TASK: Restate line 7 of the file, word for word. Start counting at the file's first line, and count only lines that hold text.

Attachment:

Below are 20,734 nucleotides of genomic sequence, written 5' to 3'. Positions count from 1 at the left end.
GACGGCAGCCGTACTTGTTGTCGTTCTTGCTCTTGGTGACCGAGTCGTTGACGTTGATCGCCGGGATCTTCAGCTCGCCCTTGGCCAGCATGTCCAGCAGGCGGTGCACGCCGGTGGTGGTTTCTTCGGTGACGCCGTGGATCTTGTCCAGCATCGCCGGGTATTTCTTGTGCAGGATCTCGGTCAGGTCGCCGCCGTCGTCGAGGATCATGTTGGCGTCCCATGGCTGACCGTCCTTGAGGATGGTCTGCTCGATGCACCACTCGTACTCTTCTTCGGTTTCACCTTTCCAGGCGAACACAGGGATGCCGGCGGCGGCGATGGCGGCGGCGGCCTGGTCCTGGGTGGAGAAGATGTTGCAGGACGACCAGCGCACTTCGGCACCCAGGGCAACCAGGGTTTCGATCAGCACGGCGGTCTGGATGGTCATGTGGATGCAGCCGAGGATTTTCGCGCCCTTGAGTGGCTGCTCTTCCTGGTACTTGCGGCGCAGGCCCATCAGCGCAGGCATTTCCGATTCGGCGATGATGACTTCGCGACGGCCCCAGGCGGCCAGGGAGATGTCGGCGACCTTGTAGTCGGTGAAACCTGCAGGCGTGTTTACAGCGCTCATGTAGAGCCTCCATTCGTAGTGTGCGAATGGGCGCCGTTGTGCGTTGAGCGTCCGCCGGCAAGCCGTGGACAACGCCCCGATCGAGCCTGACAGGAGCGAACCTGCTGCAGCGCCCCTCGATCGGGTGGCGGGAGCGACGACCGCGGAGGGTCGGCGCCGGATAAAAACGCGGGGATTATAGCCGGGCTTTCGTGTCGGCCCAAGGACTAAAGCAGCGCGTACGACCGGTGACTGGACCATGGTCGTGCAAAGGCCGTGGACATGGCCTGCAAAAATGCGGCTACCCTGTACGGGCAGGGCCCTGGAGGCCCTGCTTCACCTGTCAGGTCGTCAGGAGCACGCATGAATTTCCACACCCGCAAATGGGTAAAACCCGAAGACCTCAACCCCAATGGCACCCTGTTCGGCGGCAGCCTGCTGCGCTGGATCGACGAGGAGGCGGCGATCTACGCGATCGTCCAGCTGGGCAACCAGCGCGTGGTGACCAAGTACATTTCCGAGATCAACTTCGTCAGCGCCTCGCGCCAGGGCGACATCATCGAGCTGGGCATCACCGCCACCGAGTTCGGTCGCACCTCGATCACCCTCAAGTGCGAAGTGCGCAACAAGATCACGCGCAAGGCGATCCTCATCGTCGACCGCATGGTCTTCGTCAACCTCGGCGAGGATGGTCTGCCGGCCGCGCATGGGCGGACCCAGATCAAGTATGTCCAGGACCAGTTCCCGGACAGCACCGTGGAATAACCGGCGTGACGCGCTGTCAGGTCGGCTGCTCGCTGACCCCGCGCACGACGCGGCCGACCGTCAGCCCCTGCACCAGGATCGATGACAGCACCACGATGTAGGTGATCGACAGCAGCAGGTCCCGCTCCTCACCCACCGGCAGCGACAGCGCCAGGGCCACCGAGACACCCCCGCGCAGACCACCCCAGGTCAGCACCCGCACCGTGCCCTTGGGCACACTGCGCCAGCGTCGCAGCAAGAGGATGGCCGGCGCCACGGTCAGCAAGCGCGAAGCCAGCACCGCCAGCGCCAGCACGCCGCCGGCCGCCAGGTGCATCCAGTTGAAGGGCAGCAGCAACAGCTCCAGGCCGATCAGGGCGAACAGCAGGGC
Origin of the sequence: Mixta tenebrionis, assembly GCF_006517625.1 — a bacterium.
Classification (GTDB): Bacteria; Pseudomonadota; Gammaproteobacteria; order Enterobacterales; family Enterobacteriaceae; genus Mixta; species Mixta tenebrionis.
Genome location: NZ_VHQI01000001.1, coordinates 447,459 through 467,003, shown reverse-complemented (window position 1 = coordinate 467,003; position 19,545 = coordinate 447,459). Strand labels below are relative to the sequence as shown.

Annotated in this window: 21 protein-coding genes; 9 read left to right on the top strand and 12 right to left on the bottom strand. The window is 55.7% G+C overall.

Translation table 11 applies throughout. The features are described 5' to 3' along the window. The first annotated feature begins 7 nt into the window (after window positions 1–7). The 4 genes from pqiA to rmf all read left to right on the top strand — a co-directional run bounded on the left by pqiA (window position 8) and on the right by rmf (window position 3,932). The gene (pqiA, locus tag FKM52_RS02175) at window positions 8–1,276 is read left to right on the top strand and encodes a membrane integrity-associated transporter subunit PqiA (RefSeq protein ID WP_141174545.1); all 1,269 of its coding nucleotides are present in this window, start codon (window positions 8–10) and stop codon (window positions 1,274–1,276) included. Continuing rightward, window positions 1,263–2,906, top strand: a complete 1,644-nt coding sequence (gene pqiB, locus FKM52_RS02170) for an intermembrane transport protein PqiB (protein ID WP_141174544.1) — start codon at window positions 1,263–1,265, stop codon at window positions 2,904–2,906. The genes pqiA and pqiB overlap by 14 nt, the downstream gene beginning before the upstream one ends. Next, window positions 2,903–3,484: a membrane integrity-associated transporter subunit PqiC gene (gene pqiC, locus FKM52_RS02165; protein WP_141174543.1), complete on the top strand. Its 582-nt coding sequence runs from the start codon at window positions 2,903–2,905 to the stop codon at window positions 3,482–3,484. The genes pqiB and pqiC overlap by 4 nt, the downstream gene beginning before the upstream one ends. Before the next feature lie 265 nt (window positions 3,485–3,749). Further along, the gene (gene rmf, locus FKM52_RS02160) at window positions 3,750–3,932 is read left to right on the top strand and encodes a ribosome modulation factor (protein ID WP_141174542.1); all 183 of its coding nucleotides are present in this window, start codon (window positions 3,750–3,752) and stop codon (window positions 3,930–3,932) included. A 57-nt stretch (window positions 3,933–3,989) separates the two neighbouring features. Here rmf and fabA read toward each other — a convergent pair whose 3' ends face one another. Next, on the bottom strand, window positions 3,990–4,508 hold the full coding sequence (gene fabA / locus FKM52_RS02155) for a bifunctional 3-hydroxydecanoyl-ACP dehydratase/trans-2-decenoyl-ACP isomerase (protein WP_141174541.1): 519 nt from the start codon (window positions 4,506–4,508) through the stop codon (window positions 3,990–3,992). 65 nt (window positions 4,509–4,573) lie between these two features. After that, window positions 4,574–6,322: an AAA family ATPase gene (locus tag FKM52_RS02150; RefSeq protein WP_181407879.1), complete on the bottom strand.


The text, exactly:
Translation table 11 applies throughout. The features are described 5' to 3' along the window. The first annotated feature begins 7 nt into the window (after window positions 1–7). The 4 genes from pqiA to rmf all read left to right on the top strand — a co-directional run bounded on the left by pqiA (window position 8) and on the right by rmf (window position 3,932). The gene (pqiA, locus tag FKM52_RS02175) at window positions 8–1,276 is read left to right on the top strand and encodes a membrane integrity-associated transporter subunit PqiA (RefSeq protein ID WP_141174545.1); all 1,269 of its coding nucleotides are present in this window, start codon (window positions 8–10) and stop codon (window positions 1,274–1,276) included. Continuing rightward, window positions 1,263–2,906, top strand: a complete 1,644-nt coding sequence (gene pqiB, locus FKM52_RS02170) for an intermembrane transport protein PqiB (protein ID WP_141174544.1) — start codon at window positions 1,263–1,265, stop codon at window positions 2,904–2,906. The genes pqiA and pqiB overlap by 14 nt, the downstream gene beginning before the upstream one ends. Next, window positions 2,903–3,484: a membrane integrity-associated transporter subunit PqiC gene (gene pqiC, locus FKM52_RS02165; protein WP_141174543.1), complete on the top strand. Its 582-nt coding sequence runs from the start codon at window positions 2,903–2,905 to the stop codon at window positions 3,482–3,484. The genes pqiB and pqiC overlap by 4 nt, the downstream gene beginning before the upstream one ends. Before the next feature lie 265 nt (window positions 3,485–3,749). Further along, the gene (gene rmf, locus FKM52_RS02160) at window positions 3,750–3,932 is read left to right on the top strand and encodes a ribosome modulation factor (protein ID WP_141174542.1); all 183 of its coding nucleotides are present in this window, start codon (window positions 3,750–3,752) and stop codon (window positions 3,930–3,932) included. A 57-nt stretch (window positions 3,933–3,989) separates the two neighbouring features. Here rmf and fabA read toward each other — a convergent pair whose 3' ends face one another. Next, on the bottom strand, window positions 3,990–4,508 hold the full coding sequence (gene fabA / locus FKM52_RS02155) for a bifunctional 3-hydroxydecanoyl-ACP dehydratase/trans-2-decenoyl-ACP isomerase (protein WP_141174541.1): 519 nt from the start codon (window positions 4,506–4,508) through the stop codon (window positions 3,990–3,992). 65 nt (window positions 4,509–4,573) lie between these two features. After that, window positions 4,574–6,322: an AAA family ATPase gene (locus tag FKM52_RS02150; RefSeq protein WP_181407879.1), complete on the bottom strand.